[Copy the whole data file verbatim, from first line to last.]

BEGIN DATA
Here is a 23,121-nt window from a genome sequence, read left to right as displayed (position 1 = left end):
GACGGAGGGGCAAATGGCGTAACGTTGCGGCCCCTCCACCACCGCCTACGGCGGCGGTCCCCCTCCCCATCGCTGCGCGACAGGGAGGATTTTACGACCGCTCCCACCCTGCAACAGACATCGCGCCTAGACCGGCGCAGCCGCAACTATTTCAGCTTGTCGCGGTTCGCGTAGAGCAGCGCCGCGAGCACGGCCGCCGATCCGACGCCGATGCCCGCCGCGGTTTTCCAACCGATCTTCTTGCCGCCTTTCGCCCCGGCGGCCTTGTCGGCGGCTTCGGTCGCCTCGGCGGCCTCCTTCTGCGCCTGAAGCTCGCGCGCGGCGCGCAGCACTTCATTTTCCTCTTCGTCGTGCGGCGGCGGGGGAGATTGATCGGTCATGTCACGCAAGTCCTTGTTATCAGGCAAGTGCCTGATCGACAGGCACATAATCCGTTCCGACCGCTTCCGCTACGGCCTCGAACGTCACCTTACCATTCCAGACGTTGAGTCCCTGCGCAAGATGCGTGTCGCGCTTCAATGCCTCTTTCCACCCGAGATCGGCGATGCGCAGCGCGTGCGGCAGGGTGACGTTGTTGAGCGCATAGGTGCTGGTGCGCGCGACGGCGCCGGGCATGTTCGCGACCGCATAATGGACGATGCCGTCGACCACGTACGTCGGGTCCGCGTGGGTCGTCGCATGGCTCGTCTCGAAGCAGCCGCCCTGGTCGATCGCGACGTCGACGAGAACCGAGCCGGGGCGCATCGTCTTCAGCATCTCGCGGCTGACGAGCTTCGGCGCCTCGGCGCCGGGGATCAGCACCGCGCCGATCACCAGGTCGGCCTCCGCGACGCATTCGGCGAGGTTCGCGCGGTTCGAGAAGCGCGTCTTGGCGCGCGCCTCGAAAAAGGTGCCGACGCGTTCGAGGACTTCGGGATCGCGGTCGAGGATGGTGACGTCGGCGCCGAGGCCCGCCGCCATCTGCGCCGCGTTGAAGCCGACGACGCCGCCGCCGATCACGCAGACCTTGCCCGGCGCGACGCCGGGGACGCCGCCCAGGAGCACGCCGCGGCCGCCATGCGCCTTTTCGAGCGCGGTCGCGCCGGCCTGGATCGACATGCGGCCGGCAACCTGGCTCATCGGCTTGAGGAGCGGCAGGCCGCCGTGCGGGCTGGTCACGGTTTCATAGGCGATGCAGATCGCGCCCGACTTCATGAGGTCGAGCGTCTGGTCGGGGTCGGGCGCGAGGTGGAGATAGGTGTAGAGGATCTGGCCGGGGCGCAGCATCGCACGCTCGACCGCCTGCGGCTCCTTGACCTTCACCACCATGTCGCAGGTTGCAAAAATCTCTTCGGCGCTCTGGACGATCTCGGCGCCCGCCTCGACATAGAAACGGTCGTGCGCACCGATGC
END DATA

Here is a 23,121-nt window from a genome sequence, read left to right as displayed (position 1 = left end):
GACGGAGGGGCAAATGGCGTAACGTTGCGGCCCCTCCACCACCGCCTACGGCGGCGGTCCCCCTCCCCATCGCTGCGCGACAGGGAGGATTTTACGACCGCTCCCACCCTGCAACAGACATCGCGCCTAGACCGGCGCAGCCGCAACTATTTCAGCTTGTCGCGGTTCGCGTAGAGCAGCGCCGCGAGCACGGCCGCCGATCCGACGCCGATGCCCGCCGCGGTTTTCCAACCGATCTTCTTGCCGCCTTTCGCCCCGGCGGCCTTGTCGGCGGCTTCGGTCGCCTCGGCGGCCTCCTTCTGCGCCTGAAGCTCGCGCGCGGCGCGCAGCACTTCATTTTCCTCTTCGTCGTGCGGCGGCGGGGGAGATTGATCGGTCATGTCACGCAAGTCCTTGTTATCAGGCAAGTGCCTGATCGACAGGCACATAATCCGTTCCGACCGCTTCCGCTACGGCCTCGAACGTCACCTTACCATTCCAGACGTTGAGTCCCTGCGCAAGATGCGTGTCGCGCTTCAATGCCTCTTTCCACCCGAGATCGGCGATGCGCAGCGCGTGCGGCAGGGTGACGTTGTTGAGCGCATAGGTGCTGGTGCGCGCGACGGCGCCGGGCATGTTCGCGACCGCATAATGGACGATGCCGTCGACCACGTACGTCGGGTCCGCGTGGGTCGTCGCATGGCTCGTCTCGAAGCAGCCGCCCTGGTCGATCGCGACGTCGACGAGAACCGAGCCGGGGCGCATCGTCTTCAGCATCTCGCGGCTGACGAGCTTCGGCGCCTCGGCGCCGGGGATCAGCACCGCGCCGATCACCAGGTCGGCCTCCGCGACGCATTCGGCGAGGTTCGCGCGGTTCGAGAAGCGCGTCTTGGCGCGCGCCTCGAAAAAGGTGCCGACGCGTTCGAGGACTTCGGGATCGCGGTCGAGGATGGTGACGTCGGCGCCGAGGCCCGCCGCCATCTGCGCCGCGTTGAAGCCGACGACGCCGCCGCCGATCACGCAGACCTTGCCCGGCGCGACGCCGGGGACGCCGCCCAGGAGCACGCCGCGGCCGCCATGCGCCTTTTCGAGCGCGGTCGCGCCGGCCTGGATCGACATGCGGCCGGCAACCTGGCTCATCGGCTTGAGGAGCGGCAGGCCGCCGTGCGGGCTGGTCACGGTTTCATAGGCGATGCAGATCGCGCCCGACTTCATGAGGTCGAGCGTCTGGTCGGGGTCGGGCGCGAGGTGGAGATAGGTGTAGAGGATCTGGCCGGGGCGCAGCATCGCACGCTCGACCGCCTGCGGCTCCTTGACCTTCACCACCATGTCGCAGGTTGCAAAAATCTCTTCGGCGCTCTGGACGATCTCGGCGCCCGCCTCGACATAGAAACGGTCGTGCGCACCGATGC